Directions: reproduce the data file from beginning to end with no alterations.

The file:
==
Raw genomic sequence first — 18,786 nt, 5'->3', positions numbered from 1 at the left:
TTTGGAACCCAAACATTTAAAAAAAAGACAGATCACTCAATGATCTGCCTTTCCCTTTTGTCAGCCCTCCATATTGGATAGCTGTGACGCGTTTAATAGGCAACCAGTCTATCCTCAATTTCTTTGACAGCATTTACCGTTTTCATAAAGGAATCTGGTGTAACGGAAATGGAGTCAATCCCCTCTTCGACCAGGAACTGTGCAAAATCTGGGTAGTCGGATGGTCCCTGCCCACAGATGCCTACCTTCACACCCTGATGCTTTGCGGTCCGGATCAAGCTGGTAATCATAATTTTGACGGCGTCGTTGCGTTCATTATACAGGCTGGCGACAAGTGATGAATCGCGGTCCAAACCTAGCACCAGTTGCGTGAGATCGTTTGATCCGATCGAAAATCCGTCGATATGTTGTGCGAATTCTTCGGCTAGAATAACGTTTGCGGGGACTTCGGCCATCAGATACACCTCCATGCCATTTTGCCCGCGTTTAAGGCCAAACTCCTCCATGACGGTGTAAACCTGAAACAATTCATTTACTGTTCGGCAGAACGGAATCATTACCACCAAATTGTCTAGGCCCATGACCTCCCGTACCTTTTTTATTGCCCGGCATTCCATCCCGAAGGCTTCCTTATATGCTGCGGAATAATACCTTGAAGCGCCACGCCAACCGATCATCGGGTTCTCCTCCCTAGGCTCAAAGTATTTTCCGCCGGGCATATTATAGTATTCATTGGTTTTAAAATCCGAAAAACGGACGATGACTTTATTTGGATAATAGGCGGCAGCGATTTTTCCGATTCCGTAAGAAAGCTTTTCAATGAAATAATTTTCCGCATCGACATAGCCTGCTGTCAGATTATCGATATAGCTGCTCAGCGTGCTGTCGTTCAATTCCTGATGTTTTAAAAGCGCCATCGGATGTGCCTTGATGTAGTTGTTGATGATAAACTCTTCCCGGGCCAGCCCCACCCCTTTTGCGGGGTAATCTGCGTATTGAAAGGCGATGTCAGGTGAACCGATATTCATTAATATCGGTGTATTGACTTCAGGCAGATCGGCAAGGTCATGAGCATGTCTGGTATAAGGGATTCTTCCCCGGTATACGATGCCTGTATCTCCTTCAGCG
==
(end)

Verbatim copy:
Raw genomic sequence first — 18,786 nt, 5'->3', positions numbered from 1 at the left:
TTTGGAACCCAAACATTTAAAAAAAAGACAGATCACTCAATGATCTGCCTTTCCCTTTTGTCAGCCCTCCATATTGGATAGCTGTGACGCGTTTAATAGGCAACCAGTCTATCCTCAATTTCTTTGACAGCATTTACCGTTTTCATAAAGGAATCTGGTGTAACGGAAATGGAGTCAATCCCCTCTTCGACCAGGAACTGTGCAAAATCTGGGTAGTCGGATGGTCCCTGCCCACAGATGCCTACCTTCACACCCTGATGCTTTGCGGTCCGGATCAAGCTGGTAATCATAATTTTGACGGCGTCGTTGCGTTCATTATACAGGCTGGCGACAAGTGATGAATCGCGGTCCAAACCTAGCACCAGTTGCGTGAGATCGTTTGATCCGATCGAAAATCCGTCGATATGTTGTGCGAATTCTTCGGCTAGAATAACGTTTGCGGGGACTTCGGCCATCAGATACACCTCCATGCCATTTTGCCCGCGTTTAAGGCCAAACTCCTCCATGACGGTGTAAACCTGAAACAATTCATTTACTGTTCGGCAGAACGGAATCATTACCACCAAATTGTCTAGGCCCATGACCTCCCGTACCTTTTTTATTGCCCGGCATTCCATCCCGAAGGCTTCCTTATATGCTGCGGAATAATACCTTGAAGCGCCACGCCAACCGATCATCGGGTTCTCCTCCCTAGGCTCAAAGTATTTTCCGCCGGGCATATTATAGTATTCATTGGTTTTAAAATCCGAAAAACGGACGATGACTTTATTTGGATAATAGGCGGCAGCGATTTTTCCGATTCCGTAAGAAAGCTTTTCAATGAAATAATTTTCCGCATCGACATAGCCTGCTGTCAGATTATCGATATAGCTGCTCAGCGTGCTGTCGTTCAATTCCTGATGTTTTAAAAGCGCCATCGGATGTGCCTTGATGTAGTTGTTGATGATAAACTCTTCCCGGGCCAGCCCCACCCCTTTTGCGGGGTAATCTGCGTATTGAAAGGCGATGTCAGGTGAACCGATATTCATTAATATCGGTGTATTGACTTCAGGCAGATCGGCAAGGTCATGAGCATGTCTGGTATAAGGGATTCTTCCCCGGTATACGATGCCTGTATCTCCTTCAGCG